The next election might look like a contest to see which side is more determined to lose: between the feebleness of the Labour alternative and the indiscipline of the true Eurosceptic believers in the Conservative Party.

twitter.com/@JohnRentoul; independent.co.uk/johnrentoul

React Now

Latest stories from i100
Have you tried new the Independent Digital Edition apps?
SPONSORED FEATURES
iJobs Job Widget
iJobs General

Recruitment Genius: IT Support Technician

£20000 - £22000 per annum: Recruitment Genius: This is an intermediate help de...

Recruitment Genius: Personal Injury Fee Earners

£15000 - £25000 per annum: Recruitment Genius: This specialist personal injury...

Recruitment Genius: New Business Sales Executive / Business Development

£20000 - £30000 per annum: Recruitment Genius: Join a fast growing, UK based I...

Recruitment Genius: Tennant Liaison Officer

Negotiable: Recruitment Genius: An experienced TLO is required to manage, deli...

Day In a Page

Read Next
 

A promised 'women's museum' opens as a Jack the Ripper exhibit tonight, and I won't take it lying down

Becky Warnock
A protester wears a golden mask and Romanian flag during a demonstration in Bucharest against Gabriel Resources Rosia Montana gold and silver project  

Corporate vampires have tried to suck $4 billion out of Romania, and with TTIP the UK could be next

Kevin Smith
Turkey-Kurdish conflict: Obama's deal with Ankara is a betrayal of Syrian Kurds and may not even weaken Isis

US betrayal of old ally brings limited reward

Since the accord, the Turks have only waged war on Kurds while no US bomber has used Incirlik airbase, says Patrick Cockburn
VIPs gather for opening of second Suez Canal - but doubts linger over security

'A gift from Egypt to the rest of the world'

VIPs gather for opening of second Suez Canal - but is it really needed?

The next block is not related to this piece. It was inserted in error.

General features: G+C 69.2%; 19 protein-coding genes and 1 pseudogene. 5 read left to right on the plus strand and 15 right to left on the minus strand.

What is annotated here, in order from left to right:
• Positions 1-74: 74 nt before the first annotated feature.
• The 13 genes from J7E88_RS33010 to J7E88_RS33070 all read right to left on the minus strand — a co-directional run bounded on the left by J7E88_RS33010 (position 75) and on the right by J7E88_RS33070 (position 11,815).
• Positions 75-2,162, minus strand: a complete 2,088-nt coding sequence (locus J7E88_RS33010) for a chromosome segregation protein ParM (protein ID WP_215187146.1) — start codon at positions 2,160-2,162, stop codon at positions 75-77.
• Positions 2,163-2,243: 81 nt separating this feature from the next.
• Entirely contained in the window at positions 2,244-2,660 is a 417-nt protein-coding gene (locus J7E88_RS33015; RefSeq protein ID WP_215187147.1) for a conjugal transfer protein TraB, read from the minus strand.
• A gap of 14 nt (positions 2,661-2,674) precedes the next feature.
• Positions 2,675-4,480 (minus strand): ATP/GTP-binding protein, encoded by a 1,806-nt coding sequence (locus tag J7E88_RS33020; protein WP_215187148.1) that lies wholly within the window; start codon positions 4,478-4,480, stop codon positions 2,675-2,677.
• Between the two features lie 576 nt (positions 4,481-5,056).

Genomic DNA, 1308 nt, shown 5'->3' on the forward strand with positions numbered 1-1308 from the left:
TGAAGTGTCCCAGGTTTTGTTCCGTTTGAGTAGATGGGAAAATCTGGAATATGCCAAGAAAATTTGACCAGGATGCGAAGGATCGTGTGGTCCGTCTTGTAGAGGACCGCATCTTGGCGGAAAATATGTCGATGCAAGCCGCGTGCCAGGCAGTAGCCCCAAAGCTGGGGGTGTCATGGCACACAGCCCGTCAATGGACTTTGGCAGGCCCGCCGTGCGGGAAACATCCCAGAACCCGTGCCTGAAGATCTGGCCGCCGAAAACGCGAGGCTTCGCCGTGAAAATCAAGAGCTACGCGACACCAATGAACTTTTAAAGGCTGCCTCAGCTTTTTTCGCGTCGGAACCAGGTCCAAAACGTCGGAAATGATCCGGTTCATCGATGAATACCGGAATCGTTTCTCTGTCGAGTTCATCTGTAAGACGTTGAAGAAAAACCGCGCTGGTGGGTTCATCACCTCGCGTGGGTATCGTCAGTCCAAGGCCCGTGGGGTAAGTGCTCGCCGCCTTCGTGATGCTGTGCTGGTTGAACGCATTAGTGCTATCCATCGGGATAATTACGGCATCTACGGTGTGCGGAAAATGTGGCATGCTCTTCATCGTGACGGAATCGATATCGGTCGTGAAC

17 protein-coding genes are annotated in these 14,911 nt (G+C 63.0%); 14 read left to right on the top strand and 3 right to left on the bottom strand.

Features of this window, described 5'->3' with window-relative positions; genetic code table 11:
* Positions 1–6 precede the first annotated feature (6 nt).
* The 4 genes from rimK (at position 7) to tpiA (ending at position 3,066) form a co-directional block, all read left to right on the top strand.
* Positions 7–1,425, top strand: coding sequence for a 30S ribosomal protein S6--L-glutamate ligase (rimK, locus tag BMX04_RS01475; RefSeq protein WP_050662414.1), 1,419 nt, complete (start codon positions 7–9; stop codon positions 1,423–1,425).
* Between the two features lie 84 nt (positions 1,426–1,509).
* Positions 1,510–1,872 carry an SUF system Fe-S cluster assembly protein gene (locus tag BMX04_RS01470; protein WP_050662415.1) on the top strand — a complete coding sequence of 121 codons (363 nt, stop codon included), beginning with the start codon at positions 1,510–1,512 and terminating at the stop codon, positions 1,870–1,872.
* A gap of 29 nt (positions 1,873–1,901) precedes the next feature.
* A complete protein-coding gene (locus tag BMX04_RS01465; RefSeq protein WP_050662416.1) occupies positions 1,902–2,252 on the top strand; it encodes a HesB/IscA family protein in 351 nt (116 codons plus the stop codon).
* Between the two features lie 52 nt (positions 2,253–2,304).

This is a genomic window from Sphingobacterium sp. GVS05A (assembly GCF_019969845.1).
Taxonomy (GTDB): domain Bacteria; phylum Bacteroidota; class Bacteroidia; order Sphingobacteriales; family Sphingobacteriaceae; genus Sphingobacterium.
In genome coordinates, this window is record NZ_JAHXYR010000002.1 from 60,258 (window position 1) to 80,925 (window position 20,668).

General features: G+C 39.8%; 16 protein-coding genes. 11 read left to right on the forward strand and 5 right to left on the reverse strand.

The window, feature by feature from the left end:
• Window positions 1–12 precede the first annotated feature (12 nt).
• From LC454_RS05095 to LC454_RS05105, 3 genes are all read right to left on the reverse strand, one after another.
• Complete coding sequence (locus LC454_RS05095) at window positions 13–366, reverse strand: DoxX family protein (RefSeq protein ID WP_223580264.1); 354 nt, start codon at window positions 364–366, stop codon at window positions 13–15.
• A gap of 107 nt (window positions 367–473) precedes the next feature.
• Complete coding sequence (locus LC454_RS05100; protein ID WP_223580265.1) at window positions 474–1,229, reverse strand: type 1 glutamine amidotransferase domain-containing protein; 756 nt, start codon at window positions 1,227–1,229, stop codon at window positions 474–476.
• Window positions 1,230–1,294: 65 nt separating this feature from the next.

Jeremy Corbyn dresses abysmally. That's a great thing because it's genuine

Jeremy Corbyn dresses abysmally. That's a great thing because it's genuine

Fashion editor, Alexander Fury, applauds a man who clearly has more important things on his mind
The male menopause and intimations of mortality

Aches, pains and an inkling of mortality

So the male menopause is real, they say, but what would the Victorians, 'old' at 30, think of that, asks DJ Taylor
Man Booker Prize 2015: Anna Smaill - How can I possibly be on the list with these writers I have idolised?

'How can I possibly be on the list with these writers I have idolised?'

Man Booker Prize nominee Anna Smaill on the rise of Kiwi lit
Bettany Hughes interview: The historian on how Socrates would have solved Greece's problems

Bettany Hughes interview

The historian on how Socrates would have solved Greece's problems
Art of the state: Pyongyang propaganda posters to be exhibited in China

Art of the state

Pyongyang propaganda posters to be exhibited in China
Mildreds and Vanilla Black have given vegetarian food a makeover in new cookbooks

Vegetarian food gets a makeover

Long-time vegetarian Holly Williams tries to recreate some of the inventive recipes in Mildreds and Vanilla Black's new cookbooks
The haunting of Shirley Jackson: Was the gothic author's life really as bleak as her fiction?

The haunting of Shirley Jackson

Was the gothic author's life really as bleak as her fiction?
Bill Granger recipes: Heading off on holiday? Try out our chef's seaside-inspired dishes...

Bill Granger's seaside-inspired recipes

These dishes are so easy to make, our chef is almost embarrassed to call them recipes
Ashes 2015: Tourists are limp, leaderless and distinctly UnAustralian

Tourists are limp, leaderless and distinctly UnAustralian

A woefully out-of-form Michael Clarke embodies his team's fragile Ashes campaign, says Michael Calvin
Blairites be warned, this could be the moment Labour turns into Syriza

Andrew Grice: Inside Westminster

Blairites be warned, this could be the moment Labour turns into Syriza
HMS Victory: The mystery of Britain's worst naval disaster is finally solved - 271 years later

The mystery of Britain's worst naval disaster is finally solved - 271 years later

Exclusive: David Keys reveals the research that finally explains why HMS Victory went down with the loss of 1,100 lives
Survivors of the Nagasaki atomic bomb attack: Japan must not abandon its post-war pacifism

'I saw people so injured you couldn't tell if they were dead or alive'

Nagasaki survivors on why Japan must not abandon its post-war pacifism
Jon Stewart: The voice of Democrats who felt Obama had failed to deliver on his 'Yes We Can' slogan, and the voter he tried hardest to keep onside

The voter Obama tried hardest to keep onside

Outgoing The Daily Show host, Jon Stewart, became the voice of Democrats who felt the President had failed to deliver on his ‘Yes We Can’ slogan. Tim Walker charts the ups and downs of their 10-year relationship on screen